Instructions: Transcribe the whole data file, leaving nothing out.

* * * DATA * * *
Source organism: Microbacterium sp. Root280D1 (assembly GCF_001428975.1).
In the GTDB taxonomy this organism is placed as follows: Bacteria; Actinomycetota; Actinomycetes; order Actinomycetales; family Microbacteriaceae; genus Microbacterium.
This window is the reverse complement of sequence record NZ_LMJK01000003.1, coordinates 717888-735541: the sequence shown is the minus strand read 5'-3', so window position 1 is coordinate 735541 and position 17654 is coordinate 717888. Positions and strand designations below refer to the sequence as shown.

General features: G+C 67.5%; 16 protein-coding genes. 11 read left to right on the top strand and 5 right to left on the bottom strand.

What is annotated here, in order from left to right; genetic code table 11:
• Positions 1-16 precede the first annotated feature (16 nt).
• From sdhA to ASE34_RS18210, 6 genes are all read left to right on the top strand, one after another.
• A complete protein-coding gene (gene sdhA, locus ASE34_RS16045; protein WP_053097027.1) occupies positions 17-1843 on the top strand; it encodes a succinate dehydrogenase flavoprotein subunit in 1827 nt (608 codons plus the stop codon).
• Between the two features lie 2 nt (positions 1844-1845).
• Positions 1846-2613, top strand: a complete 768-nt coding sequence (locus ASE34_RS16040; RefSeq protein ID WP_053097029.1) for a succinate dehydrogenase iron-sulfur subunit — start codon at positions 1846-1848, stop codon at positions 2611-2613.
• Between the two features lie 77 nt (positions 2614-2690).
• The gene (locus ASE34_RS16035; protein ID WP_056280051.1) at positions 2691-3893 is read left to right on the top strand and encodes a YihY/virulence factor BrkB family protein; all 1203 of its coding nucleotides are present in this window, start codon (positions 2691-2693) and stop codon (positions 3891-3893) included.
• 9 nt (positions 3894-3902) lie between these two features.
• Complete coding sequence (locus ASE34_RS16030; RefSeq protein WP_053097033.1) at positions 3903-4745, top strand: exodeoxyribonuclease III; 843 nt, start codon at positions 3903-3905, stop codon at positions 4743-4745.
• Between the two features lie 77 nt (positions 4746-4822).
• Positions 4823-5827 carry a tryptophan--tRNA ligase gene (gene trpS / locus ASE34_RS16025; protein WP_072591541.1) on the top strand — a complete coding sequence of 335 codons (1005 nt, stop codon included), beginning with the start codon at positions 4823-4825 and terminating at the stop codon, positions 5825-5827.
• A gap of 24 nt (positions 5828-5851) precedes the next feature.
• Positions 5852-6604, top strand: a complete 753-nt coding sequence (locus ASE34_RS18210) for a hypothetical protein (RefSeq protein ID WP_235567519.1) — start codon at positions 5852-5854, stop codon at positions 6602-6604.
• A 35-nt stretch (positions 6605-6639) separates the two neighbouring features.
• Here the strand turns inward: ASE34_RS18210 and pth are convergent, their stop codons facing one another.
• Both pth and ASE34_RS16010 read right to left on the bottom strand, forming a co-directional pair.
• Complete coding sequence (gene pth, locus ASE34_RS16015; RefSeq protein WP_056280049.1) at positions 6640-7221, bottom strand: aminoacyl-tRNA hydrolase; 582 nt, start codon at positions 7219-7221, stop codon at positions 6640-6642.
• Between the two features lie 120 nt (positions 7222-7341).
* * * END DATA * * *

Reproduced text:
Source organism: Microbacterium sp. Root280D1 (assembly GCF_001428975.1).
In the GTDB taxonomy this organism is placed as follows: Bacteria; Actinomycetota; Actinomycetes; order Actinomycetales; family Microbacteriaceae; genus Microbacterium.
This window is the reverse complement of sequence record NZ_LMJK01000003.1, coordinates 717888-735541: the sequence shown is the minus strand read 5'-3', so window position 1 is coordinate 735541 and position 17654 is coordinate 717888. Positions and strand designations below refer to the sequence as shown.

General features: G+C 67.5%; 16 protein-coding genes. 11 read left to right on the top strand and 5 right to left on the bottom strand.

What is annotated here, in order from left to right; genetic code table 11:
• Positions 1-16 precede the first annotated feature (16 nt).
• From sdhA to ASE34_RS18210, 6 genes are all read left to right on the top strand, one after another.
• A complete protein-coding gene (gene sdhA, locus ASE34_RS16045; protein WP_053097027.1) occupies positions 17-1843 on the top strand; it encodes a succinate dehydrogenase flavoprotein subunit in 1827 nt (608 codons plus the stop codon).
• Between the two features lie 2 nt (positions 1844-1845).
• Positions 1846-2613, top strand: a complete 768-nt coding sequence (locus ASE34_RS16040; RefSeq protein ID WP_053097029.1) for a succinate dehydrogenase iron-sulfur subunit — start codon at positions 1846-1848, stop codon at positions 2611-2613.
• Between the two features lie 77 nt (positions 2614-2690).
• The gene (locus ASE34_RS16035; protein ID WP_056280051.1) at positions 2691-3893 is read left to right on the top strand and encodes a YihY/virulence factor BrkB family protein; all 1203 of its coding nucleotides are present in this window, start codon (positions 2691-2693) and stop codon (positions 3891-3893) included.
• 9 nt (positions 3894-3902) lie between these two features.
• Complete coding sequence (locus ASE34_RS16030; RefSeq protein WP_053097033.1) at positions 3903-4745, top strand: exodeoxyribonuclease III; 843 nt, start codon at positions 3903-3905, stop codon at positions 4743-4745.
• Between the two features lie 77 nt (positions 4746-4822).
• Positions 4823-5827 carry a tryptophan--tRNA ligase gene (gene trpS / locus ASE34_RS16025; protein WP_072591541.1) on the top strand — a complete coding sequence of 335 codons (1005 nt, stop codon included), beginning with the start codon at positions 4823-4825 and terminating at the stop codon, positions 5825-5827.
• A gap of 24 nt (positions 5828-5851) precedes the next feature.
• Positions 5852-6604, top strand: a complete 753-nt coding sequence (locus ASE34_RS18210) for a hypothetical protein (RefSeq protein ID WP_235567519.1) — start codon at positions 5852-5854, stop codon at positions 6602-6604.
• A 35-nt stretch (positions 6605-6639) separates the two neighbouring features.
• Here the strand turns inward: ASE34_RS18210 and pth are convergent, their stop codons facing one another.
• Both pth and ASE34_RS16010 read right to left on the bottom strand, forming a co-directional pair.
• Complete coding sequence (gene pth, locus ASE34_RS16015; RefSeq protein WP_056280049.1) at positions 6640-7221, bottom strand: aminoacyl-tRNA hydrolase; 582 nt, start codon at positions 7219-7221, stop codon at positions 6640-6642.
• Between the two features lie 120 nt (positions 7222-7341).